Internet Goosing the Antithesis

Sunday, September 18, 2005

Why I am a Cynic

Some skeptics use the term "cynic" to designate people who would never be convinced. I've decided to adopt it. Because of my epistemic position, I am of the position that "extraordinary claims CANNOT be justified".

For example, I remember it was found a while ago that pressure at certain areas of the skin could reduce pain, or somesuch thing. It was hailed as evidence of acupuncture. But acupuncture is justified by old pseudo-science and belief. "Acupuncture" as a belief can NEVER be proven ! We can prove scientific hypotheses, but not beliefs. Whatever you want to call that hypothesis, it is not "acupuncture".

In the same way, if perhaps more simplistically, no one would believe in Santa Claus, even if evidence was given. Santa Claus is a child's story.

The larger epistemic issue at hand is whether a belief can be found true by anything else but justification through evidence - whether we have grounds to consider anything beyond what the evidence gives us. Since I've come to hold that the answer is "no", I have come to the inevitable conclusion that extraordinary claims cannot possibly be found true.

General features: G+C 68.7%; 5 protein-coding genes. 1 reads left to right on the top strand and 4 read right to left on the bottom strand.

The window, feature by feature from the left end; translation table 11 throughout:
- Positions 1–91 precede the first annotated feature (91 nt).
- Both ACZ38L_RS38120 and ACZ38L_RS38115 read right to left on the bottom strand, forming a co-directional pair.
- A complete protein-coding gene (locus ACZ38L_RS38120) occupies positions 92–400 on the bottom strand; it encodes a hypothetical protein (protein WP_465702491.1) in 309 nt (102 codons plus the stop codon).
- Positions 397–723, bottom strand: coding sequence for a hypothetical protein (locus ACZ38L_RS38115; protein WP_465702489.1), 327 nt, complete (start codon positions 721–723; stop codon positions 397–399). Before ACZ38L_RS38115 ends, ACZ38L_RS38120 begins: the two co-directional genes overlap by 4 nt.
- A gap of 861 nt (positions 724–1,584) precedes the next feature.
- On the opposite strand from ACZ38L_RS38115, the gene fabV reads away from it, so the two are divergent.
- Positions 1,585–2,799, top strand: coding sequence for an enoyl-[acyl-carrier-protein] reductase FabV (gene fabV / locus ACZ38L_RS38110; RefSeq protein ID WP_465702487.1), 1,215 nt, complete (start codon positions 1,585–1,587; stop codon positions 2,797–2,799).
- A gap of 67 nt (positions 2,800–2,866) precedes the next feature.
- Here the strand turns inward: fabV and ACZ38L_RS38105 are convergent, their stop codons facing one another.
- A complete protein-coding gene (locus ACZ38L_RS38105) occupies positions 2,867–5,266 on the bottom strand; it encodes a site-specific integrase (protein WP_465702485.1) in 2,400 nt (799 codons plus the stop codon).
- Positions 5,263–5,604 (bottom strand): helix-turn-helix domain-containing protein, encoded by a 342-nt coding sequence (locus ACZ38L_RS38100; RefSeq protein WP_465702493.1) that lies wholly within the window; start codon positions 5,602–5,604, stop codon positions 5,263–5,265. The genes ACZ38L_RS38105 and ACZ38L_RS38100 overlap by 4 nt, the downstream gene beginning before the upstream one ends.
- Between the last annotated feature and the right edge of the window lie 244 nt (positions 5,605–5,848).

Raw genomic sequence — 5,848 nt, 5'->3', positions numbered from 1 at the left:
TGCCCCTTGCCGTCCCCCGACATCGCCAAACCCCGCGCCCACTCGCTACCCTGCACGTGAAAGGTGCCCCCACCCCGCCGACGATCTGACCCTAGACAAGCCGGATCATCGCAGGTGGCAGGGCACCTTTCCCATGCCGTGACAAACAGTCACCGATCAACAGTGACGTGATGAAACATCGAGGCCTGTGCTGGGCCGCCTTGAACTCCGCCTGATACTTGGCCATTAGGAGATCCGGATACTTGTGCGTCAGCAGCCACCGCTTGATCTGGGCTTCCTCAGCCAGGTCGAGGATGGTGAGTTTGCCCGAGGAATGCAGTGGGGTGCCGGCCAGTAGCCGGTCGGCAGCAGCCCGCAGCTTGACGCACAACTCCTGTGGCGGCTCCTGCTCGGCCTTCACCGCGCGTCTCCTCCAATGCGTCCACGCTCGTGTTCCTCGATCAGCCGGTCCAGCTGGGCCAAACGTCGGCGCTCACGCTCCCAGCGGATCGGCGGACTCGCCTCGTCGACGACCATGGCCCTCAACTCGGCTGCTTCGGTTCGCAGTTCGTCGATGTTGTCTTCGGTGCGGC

What does this have to do with the issue of theism ? Theism is definitely an extraordinary claim, at least in the sense that it is acquired from principles which strongly deviate from the scientific. Theism, which rejects naturalism by definition, is in fact the opposite of the scientific methodology, which assumes naturalism is valid. So it is as extraordinary as any belief can be. Because of this, it is my position that no evidence can possibly reveal that "God exists" (never mind the fundamental semantic problems with the word "God").

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